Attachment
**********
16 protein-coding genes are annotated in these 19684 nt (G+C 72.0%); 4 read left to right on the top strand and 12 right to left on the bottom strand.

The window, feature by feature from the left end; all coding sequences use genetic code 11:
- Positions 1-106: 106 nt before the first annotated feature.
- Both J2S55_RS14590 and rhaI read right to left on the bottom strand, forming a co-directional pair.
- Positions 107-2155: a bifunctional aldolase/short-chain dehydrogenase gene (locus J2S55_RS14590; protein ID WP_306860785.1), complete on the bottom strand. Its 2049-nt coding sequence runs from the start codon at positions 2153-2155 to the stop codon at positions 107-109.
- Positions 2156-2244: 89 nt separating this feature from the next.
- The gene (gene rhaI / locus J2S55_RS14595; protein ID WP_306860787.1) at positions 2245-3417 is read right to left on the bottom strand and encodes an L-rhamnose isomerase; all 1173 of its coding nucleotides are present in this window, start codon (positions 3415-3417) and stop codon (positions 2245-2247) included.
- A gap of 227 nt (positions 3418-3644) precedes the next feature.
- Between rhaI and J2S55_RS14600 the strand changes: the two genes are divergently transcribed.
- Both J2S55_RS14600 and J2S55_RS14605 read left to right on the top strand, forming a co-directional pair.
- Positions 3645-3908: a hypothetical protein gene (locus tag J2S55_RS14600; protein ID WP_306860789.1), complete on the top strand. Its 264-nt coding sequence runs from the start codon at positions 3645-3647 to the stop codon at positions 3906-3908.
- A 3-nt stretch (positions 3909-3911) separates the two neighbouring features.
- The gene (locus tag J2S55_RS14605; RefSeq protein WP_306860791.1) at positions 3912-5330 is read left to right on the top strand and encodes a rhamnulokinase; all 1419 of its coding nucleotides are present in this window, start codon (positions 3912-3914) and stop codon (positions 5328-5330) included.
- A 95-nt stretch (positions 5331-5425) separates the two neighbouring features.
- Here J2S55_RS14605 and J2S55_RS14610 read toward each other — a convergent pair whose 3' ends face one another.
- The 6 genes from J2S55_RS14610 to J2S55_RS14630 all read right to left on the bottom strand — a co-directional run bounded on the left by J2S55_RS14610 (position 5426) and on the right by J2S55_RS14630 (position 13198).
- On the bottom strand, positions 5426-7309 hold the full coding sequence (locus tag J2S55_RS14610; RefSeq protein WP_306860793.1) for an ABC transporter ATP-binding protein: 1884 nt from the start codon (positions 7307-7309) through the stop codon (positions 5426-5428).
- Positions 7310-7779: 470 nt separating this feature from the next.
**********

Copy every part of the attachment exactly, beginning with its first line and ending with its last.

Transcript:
16 protein-coding genes are annotated in these 19684 nt (G+C 72.0%); 4 read left to right on the top strand and 12 right to left on the bottom strand.

The window, feature by feature from the left end; all coding sequences use genetic code 11:
- Positions 1-106: 106 nt before the first annotated feature.
- Both J2S55_RS14590 and rhaI read right to left on the bottom strand, forming a co-directional pair.
- Positions 107-2155: a bifunctional aldolase/short-chain dehydrogenase gene (locus J2S55_RS14590; protein ID WP_306860785.1), complete on the bottom strand. Its 2049-nt coding sequence runs from the start codon at positions 2153-2155 to the stop codon at positions 107-109.
- Positions 2156-2244: 89 nt separating this feature from the next.
- The gene (gene rhaI / locus J2S55_RS14595; protein ID WP_306860787.1) at positions 2245-3417 is read right to left on the bottom strand and encodes an L-rhamnose isomerase; all 1173 of its coding nucleotides are present in this window, start codon (positions 3415-3417) and stop codon (positions 2245-2247) included.
- A gap of 227 nt (positions 3418-3644) precedes the next feature.
- Between rhaI and J2S55_RS14600 the strand changes: the two genes are divergently transcribed.
- Both J2S55_RS14600 and J2S55_RS14605 read left to right on the top strand, forming a co-directional pair.
- Positions 3645-3908: a hypothetical protein gene (locus tag J2S55_RS14600; protein ID WP_306860789.1), complete on the top strand. Its 264-nt coding sequence runs from the start codon at positions 3645-3647 to the stop codon at positions 3906-3908.
- A 3-nt stretch (positions 3909-3911) separates the two neighbouring features.
- The gene (locus tag J2S55_RS14605; RefSeq protein WP_306860791.1) at positions 3912-5330 is read left to right on the top strand and encodes a rhamnulokinase; all 1419 of its coding nucleotides are present in this window, start codon (positions 3912-3914) and stop codon (positions 5328-5330) included.
- A 95-nt stretch (positions 5331-5425) separates the two neighbouring features.
- Here J2S55_RS14605 and J2S55_RS14610 read toward each other — a convergent pair whose 3' ends face one another.
- The 6 genes from J2S55_RS14610 to J2S55_RS14630 all read right to left on the bottom strand — a co-directional run bounded on the left by J2S55_RS14610 (position 5426) and on the right by J2S55_RS14630 (position 13198).
- On the bottom strand, positions 5426-7309 hold the full coding sequence (locus tag J2S55_RS14610; RefSeq protein WP_306860793.1) for an ABC transporter ATP-binding protein: 1884 nt from the start codon (positions 7307-7309) through the stop codon (positions 5426-5428).
- Positions 7310-7779: 470 nt separating this feature from the next.